Here's a treat. It's the late Stevie Ray Vaughan's isolated guitar track from "Rude Mood." This is pretty unusual, since YouTube is considerably light on isolated SRV recordings.
Along with “Testify” and “Lenny,” “Rude Mood” is another of the three instrumental tracks recorded for SRV’s debut release, 1983's Texas Flood.
Written by Vaughan and inspired by the Lightning Hopkins song “Hopkin’s Sky Hop,” this barn-burning track serves as a tour de force display of Stevie’s mastery of a great many different guitar techniques, including fast alternate picking, complex sections devised of fingers-plus-pick hybrid-picking techniques, and seamless transitions from hard-driving rhythm playing to blazing single-note solos.
As a composition, it is perfectly constructed into distinct and individual 12-bar choruses, each of which brings the intensity of the song to a new and higher level. Says Double Trouble drummer Chris Layton, “In early ’79, [country DJ] Joe Gracey made early recordings of Double Trouble while Lou Ann [Barton], Jack Newhouse and Johnny Reno were still in the band.
That was blues stuff like, 'Ti Na Nee Na Nu,’ ‘Scratch My Back’ and ‘Sugarcoated Love,’ along with an early version of ‘Rude Mood.’ Those recordings were done in the tiny basement of KOKE, a country station. Gracey recorded us on a four-channel mixer with a reel-to-reel, with everything done totally live using just four microphones.”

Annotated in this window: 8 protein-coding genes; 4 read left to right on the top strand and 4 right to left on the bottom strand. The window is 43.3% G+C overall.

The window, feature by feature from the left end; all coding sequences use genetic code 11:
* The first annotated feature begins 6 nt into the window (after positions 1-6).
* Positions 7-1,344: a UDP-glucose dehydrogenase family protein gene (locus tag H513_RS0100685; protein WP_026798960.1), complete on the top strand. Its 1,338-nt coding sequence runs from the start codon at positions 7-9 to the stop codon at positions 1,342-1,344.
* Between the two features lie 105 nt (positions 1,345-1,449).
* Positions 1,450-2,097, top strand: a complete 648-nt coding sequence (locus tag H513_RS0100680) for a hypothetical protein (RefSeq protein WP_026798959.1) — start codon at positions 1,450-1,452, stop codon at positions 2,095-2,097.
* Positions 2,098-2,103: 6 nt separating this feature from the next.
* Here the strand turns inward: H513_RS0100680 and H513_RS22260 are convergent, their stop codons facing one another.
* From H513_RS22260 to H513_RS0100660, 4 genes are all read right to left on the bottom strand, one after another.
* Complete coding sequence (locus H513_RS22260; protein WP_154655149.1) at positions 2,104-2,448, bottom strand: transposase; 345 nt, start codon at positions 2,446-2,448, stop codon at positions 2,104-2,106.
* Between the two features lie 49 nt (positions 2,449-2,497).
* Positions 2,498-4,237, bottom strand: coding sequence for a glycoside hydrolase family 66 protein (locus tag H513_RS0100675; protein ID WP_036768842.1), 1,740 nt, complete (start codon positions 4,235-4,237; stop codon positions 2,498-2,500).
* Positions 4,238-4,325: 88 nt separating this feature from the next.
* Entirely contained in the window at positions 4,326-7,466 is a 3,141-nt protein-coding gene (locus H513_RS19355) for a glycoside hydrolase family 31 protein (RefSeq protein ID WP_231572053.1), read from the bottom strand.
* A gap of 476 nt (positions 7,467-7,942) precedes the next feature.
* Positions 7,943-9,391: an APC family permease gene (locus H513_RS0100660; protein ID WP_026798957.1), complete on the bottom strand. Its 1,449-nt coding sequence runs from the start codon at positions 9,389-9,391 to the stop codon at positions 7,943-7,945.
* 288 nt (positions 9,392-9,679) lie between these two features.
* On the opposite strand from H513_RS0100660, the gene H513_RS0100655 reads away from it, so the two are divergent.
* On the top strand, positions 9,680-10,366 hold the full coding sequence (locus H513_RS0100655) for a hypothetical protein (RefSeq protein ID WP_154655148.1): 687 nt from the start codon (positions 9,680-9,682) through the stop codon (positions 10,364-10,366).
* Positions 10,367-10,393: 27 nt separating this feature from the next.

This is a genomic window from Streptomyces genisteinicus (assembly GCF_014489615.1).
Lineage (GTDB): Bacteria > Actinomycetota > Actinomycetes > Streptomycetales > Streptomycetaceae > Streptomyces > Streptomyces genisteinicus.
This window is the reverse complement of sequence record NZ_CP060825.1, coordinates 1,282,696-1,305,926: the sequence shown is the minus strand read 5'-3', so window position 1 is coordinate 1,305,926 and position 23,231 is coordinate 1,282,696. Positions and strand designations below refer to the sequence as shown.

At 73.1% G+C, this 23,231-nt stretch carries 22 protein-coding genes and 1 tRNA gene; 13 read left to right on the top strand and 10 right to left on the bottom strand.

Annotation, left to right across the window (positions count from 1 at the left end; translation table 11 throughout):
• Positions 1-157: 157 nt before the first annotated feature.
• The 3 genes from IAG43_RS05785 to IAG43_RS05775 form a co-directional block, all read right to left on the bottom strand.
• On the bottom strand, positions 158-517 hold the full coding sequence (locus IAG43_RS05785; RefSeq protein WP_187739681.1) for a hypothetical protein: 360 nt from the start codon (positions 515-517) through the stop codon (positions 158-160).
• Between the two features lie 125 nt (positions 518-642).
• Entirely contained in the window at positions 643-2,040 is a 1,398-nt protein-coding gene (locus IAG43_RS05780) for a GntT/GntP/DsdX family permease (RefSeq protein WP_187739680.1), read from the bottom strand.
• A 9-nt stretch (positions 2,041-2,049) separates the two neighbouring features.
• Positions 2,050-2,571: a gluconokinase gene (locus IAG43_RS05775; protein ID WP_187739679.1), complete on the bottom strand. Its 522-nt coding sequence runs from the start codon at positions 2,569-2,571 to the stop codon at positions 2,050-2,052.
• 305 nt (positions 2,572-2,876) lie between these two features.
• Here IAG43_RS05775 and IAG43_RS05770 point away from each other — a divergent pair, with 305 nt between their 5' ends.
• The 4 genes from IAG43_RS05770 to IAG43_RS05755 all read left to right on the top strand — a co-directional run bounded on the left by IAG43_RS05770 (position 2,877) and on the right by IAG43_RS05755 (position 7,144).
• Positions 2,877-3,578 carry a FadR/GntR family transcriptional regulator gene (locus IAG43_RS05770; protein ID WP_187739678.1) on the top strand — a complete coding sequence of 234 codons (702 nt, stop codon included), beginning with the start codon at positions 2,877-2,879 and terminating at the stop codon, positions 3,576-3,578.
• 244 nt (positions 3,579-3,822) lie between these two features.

It’s fascinating to hear the recording of “Rude Mood” from that period, because the Texas Flood version, which is much faster, is a note-perfect recreation of it. There is virtually no improvisation whatsoever. It is almost unheard of for a blues guitar player to compose something that lengthy and complicated, and perform it note-perfectly for years and years, just as Stevie did. He displays incredible attention to detail on this song, and this is even more obvious when you compare the two studio versions, recorded four years apart.